I'm talking about Dance Recital Time.
Yes, every June, little and bigger girls all across the nation get their moment to shine after all of the weeks that moms and dads have carted them to and fro the dance class, trying to remember what to bring and how to get in and out of the congested parking lot without hitting their kid's classmate who's running like a banshee between cars, and where is the banshee's mom, anyway?
I have two daughters who have danced most of their lives. It started years ago with praise dance taught by one of our associate pastor's wives at our church. I cannot describe for you the sweetness of this era.
Soon we moved on to a studio with actual mirrors and noncarpeted floors. And costumes.
And ... recitals.
Oh, it was a new era. Or should I say a new "eon" because that's how long these things last. You begin the recital during the Carboniferous Period and come out to the parking lot and lo and behold: you're in the Triassic Period.
There are some constants, like the eternal duration, that you can count on at each recital:
- Red lipstick and blue eye shadow for the stage. Scary on 9 year-olds. Or really, on anyone, for that matter, except maybe Courtney Love who would just look plain without it.
- The "baby" dancers sandwiched between older, edgy dancers. This year, there are baby tap dancers shuffling to "Mr. Sandman." Mr. Sandman, in this case, is an actual boy dancer, very focused and stoic. He's a serious five year-old Sandman who looks like he could put you out "night-night" for good if you gave him any guff about his sparkly costume.
- Lyrical dances that you can't figure out. I remember when Alex P. Keaton on Family Ties did his "interpretive dance." All of these dances remind me of Alex. I don't get why they always involve one dancer offering another dancer something, like a rose, and the second one declines the offering, and they both wilt and crawl off stage.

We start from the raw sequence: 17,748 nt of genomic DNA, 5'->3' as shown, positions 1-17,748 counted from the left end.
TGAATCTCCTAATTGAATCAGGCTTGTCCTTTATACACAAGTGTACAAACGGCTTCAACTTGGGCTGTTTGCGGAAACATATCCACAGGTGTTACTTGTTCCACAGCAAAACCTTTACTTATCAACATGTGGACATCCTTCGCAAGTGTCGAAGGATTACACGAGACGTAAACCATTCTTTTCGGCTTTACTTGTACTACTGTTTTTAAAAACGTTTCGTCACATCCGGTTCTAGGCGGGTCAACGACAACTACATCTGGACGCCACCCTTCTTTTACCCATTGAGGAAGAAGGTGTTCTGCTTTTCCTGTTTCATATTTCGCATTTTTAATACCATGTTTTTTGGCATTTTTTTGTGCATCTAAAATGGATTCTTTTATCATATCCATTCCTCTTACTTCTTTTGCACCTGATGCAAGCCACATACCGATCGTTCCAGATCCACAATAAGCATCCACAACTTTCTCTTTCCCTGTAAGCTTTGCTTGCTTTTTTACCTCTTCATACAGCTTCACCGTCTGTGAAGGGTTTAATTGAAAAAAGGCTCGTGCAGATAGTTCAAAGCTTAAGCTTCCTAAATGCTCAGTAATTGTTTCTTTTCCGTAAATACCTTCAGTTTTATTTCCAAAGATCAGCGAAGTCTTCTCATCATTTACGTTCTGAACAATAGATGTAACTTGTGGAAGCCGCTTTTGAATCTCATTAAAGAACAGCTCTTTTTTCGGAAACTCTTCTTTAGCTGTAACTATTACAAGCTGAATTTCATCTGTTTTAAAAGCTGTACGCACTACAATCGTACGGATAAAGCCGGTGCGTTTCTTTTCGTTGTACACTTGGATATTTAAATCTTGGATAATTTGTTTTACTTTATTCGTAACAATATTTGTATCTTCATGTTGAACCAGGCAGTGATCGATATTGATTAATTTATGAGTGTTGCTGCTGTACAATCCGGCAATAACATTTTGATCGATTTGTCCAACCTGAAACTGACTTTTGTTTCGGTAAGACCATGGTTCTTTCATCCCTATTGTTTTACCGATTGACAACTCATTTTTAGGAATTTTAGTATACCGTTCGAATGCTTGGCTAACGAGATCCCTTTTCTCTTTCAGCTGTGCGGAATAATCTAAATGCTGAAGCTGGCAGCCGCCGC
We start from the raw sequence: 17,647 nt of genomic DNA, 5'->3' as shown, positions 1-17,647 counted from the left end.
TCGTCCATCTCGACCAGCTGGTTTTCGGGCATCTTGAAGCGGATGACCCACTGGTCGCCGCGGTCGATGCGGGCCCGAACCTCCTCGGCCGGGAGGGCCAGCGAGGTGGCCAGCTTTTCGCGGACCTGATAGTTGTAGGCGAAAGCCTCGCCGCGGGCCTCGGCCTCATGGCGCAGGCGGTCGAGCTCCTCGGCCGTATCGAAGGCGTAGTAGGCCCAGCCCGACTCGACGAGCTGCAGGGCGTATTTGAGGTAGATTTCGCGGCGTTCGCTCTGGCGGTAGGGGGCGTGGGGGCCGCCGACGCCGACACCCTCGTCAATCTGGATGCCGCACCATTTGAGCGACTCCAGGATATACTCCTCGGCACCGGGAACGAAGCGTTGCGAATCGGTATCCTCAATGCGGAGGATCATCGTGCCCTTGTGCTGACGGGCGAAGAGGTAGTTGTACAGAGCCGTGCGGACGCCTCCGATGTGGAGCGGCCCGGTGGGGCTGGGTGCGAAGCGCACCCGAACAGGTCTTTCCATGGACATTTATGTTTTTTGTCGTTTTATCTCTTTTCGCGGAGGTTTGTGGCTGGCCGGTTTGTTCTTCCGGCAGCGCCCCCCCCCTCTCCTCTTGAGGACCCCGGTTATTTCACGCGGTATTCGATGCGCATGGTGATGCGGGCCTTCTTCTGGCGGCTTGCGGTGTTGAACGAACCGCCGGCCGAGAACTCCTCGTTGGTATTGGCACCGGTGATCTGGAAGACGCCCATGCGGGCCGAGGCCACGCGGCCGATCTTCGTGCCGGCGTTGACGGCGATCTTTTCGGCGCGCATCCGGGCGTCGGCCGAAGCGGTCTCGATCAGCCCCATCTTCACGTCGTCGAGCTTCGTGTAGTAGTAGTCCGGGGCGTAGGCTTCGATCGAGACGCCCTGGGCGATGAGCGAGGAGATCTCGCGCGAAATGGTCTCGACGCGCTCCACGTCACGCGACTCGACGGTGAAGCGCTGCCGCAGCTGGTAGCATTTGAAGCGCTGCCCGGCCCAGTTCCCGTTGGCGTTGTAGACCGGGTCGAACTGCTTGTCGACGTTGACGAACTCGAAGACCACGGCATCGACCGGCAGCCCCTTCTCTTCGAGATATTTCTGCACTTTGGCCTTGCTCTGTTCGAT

- The weird stage exit. You do not just walk off after your dance is done. You either 1) Walk off waving if you're cute and little 2) Do the side step, crossover, drag your foot off the stage sideways move. Very natural looking, of course.
- The glitch. At some point, the music will mess up and the dance will have to begin again. This adds another era to the eons that you're in the auditorium.
- The cryer. Someone will inevitably look like she's never been in a dance class before in her life and cannot figure out why she has been put in a strange costume and pushed on stage. Of course, she has been in class for months and has begged to wear the costume at home to play in, but this stage thing? She's not down with it.
- Funky Hip Hop. The goal of this is to look edgy and p.o.'d, I think. They generally wear black and camo costumes with rips and bandanas, but the funny thing is, no one looks the part. They all look like Hoosier Future Farmers of America wearing hoe-down scarves doing the "pop-n-lock" or something like that. But this is my second daughter's style of choice.
- The costume glitch. Someone's hair piece will fall off or over her face. If she is little, this will cause a meltdown. If she's older, she will think everyone focused on that one mishap the entire evening and will be seen crying in the lobby afterwards.
- The flowers. Many dancers receive small bouquets after the recital. Some bad parents forget to get their kid a bouquet every year and try to hurry them out and buy them a Taco Bell Fruitista Freeze to make up for it. Not that I know that from personal experience.
- And then there's the stand-out: the one who clearly outshines all the rest in whatever dance he/she is in. Her talent is God-given. Her grace is that of a professional. Her artistry is moving. The total effect of this one child on stage? Rapturous. To the parents, that is. Because every parent or grandparent is lasering in on that one child up there around whom their world revolves. Finally, finally, everyone will get to see how great their kid is. Except that everyone else is, of course, watching his or her own stand-out.
Let's face it. That's why we have the recitals--to spotlight the greatest kid who has worked so hard all year long, of course! This is her